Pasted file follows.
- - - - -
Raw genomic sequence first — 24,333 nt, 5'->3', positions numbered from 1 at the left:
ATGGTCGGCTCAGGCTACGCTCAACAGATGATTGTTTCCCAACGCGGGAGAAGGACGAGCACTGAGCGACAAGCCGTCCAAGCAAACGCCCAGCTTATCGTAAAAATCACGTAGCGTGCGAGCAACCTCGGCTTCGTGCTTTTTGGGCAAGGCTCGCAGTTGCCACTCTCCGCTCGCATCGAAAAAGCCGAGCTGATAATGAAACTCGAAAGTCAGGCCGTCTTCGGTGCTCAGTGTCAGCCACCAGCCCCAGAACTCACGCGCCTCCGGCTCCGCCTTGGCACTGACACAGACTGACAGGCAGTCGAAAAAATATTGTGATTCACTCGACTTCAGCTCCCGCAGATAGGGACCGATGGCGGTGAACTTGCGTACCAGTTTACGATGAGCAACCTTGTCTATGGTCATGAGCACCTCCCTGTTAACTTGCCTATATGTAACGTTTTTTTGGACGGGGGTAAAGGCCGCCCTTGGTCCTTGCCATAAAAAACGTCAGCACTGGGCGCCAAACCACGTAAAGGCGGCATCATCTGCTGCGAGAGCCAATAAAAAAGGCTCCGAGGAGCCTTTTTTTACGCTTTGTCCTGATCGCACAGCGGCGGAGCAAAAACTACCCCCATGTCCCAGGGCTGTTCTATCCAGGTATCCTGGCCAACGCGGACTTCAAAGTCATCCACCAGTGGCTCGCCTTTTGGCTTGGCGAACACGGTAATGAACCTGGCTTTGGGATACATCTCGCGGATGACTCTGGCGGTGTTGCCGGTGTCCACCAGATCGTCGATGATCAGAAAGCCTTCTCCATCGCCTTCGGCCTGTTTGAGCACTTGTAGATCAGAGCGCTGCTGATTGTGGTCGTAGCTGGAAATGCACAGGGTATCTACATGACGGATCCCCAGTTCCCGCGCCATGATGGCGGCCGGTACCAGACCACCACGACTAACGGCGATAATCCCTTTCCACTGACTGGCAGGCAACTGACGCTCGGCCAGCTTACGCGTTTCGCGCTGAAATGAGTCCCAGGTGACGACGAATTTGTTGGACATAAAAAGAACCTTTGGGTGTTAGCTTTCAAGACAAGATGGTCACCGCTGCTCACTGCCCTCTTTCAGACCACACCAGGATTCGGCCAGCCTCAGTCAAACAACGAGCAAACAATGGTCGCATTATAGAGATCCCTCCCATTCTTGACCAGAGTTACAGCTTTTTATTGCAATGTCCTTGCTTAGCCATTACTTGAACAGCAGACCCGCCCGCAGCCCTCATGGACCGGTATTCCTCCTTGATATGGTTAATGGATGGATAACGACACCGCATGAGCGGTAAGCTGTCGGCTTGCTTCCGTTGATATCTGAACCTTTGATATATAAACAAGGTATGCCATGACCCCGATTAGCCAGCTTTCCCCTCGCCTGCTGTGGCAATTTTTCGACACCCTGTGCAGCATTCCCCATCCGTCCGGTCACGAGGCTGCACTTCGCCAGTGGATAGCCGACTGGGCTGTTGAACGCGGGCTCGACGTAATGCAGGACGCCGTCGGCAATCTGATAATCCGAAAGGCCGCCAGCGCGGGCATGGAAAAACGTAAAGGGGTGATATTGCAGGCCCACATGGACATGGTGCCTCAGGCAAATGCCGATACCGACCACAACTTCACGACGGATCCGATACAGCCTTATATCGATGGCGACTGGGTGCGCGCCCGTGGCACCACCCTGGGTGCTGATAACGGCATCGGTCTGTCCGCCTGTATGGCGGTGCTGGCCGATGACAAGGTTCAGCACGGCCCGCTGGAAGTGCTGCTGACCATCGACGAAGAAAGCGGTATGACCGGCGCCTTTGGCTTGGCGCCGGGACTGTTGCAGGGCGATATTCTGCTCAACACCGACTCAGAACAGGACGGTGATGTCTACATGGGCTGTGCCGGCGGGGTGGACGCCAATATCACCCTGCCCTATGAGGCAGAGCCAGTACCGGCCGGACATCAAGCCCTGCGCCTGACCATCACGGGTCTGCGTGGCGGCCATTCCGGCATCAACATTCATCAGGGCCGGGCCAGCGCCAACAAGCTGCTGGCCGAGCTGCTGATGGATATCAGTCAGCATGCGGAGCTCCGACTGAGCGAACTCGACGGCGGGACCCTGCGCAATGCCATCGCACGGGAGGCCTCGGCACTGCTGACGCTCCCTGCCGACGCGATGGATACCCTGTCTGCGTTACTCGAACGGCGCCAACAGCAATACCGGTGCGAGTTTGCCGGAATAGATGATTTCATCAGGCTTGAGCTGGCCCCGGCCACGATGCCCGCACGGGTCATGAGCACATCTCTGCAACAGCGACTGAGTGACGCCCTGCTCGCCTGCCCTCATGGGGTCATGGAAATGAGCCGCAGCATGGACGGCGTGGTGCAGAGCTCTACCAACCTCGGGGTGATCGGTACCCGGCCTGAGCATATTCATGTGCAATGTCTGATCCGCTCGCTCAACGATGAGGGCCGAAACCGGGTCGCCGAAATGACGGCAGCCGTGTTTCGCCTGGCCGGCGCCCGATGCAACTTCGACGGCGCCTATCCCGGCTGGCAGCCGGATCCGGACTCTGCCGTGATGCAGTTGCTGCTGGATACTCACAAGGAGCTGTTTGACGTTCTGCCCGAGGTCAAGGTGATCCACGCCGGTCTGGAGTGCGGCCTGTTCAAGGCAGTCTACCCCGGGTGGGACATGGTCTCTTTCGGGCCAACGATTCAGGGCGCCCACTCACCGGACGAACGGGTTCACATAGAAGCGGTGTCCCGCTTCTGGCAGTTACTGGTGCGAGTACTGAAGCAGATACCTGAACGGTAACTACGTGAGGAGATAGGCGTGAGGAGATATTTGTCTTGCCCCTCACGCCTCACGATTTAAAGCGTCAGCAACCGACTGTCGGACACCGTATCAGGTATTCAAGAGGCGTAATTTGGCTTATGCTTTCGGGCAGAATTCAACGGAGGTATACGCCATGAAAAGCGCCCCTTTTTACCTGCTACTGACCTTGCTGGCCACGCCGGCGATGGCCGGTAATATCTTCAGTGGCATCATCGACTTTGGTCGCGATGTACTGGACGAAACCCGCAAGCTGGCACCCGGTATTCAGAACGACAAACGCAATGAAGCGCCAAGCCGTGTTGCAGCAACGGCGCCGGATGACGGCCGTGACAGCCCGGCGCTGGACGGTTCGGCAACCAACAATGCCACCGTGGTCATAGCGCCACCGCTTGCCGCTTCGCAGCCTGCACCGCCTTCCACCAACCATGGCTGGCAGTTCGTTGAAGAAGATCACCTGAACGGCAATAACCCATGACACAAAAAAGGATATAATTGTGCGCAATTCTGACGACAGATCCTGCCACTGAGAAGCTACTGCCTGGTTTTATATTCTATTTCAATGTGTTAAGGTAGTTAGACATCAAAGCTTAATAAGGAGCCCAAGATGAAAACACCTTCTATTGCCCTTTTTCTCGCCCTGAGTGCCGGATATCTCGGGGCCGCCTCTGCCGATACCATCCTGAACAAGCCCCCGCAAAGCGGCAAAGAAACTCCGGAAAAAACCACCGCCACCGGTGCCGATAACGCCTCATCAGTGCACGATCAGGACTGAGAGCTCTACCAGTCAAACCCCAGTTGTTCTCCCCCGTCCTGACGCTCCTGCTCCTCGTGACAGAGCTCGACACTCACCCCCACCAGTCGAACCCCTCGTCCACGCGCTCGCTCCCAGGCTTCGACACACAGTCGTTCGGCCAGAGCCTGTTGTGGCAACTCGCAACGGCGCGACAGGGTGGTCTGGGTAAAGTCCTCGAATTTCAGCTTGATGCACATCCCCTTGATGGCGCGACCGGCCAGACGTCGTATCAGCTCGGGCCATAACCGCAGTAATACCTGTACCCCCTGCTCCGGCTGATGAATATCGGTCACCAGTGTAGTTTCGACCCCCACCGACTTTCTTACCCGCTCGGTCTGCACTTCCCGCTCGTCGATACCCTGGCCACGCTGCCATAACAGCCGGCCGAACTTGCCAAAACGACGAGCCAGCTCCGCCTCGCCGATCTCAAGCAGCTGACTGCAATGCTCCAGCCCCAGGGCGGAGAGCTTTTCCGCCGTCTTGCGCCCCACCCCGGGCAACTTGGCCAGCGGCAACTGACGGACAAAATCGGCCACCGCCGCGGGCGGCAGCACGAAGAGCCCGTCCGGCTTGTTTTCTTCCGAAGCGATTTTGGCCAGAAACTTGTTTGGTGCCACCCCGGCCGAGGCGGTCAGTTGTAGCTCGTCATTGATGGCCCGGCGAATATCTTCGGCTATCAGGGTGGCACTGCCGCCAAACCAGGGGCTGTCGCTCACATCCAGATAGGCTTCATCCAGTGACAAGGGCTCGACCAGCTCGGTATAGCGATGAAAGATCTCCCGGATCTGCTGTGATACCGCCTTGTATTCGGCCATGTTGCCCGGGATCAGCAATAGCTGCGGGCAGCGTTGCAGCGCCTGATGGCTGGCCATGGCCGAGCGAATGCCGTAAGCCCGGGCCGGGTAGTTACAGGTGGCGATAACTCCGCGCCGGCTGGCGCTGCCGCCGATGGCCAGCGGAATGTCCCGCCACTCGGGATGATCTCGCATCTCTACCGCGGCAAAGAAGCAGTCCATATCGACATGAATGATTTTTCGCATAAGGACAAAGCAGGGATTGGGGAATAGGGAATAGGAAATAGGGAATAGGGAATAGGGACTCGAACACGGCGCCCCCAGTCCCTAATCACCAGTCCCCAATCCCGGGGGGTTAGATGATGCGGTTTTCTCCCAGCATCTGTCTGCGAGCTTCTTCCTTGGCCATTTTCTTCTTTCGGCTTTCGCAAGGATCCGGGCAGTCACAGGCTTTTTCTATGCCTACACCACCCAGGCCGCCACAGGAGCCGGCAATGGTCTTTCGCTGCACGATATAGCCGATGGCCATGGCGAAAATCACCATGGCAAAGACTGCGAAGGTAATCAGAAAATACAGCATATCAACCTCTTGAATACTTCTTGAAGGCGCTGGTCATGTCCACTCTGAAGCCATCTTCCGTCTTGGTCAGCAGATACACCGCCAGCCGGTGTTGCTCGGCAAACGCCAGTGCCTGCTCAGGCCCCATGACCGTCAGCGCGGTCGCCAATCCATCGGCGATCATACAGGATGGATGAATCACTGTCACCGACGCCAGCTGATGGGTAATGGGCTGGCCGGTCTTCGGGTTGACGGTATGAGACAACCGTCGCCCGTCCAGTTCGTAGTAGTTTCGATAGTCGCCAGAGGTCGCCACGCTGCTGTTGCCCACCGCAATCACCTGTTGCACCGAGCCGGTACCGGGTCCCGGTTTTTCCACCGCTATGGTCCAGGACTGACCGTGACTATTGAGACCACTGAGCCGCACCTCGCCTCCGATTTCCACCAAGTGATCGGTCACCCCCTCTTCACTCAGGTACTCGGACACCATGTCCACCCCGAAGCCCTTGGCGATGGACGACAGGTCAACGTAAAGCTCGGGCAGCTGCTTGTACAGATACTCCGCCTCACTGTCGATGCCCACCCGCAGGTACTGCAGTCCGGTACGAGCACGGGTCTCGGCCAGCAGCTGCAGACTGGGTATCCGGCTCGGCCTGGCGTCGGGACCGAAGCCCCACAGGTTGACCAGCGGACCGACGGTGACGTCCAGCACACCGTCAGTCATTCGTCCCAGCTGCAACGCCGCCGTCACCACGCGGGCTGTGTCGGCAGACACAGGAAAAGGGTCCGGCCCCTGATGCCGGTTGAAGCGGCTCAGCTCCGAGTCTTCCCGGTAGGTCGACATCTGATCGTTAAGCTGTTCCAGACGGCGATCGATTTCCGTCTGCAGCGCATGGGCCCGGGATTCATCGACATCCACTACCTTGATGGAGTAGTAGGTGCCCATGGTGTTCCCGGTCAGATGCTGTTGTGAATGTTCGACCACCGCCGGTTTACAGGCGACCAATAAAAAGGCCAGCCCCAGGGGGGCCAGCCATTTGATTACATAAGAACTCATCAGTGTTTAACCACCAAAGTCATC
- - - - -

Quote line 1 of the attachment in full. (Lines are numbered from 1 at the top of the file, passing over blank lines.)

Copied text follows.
Raw genomic sequence first — 24,333 nt, 5'->3', positions numbered from 1 at the left: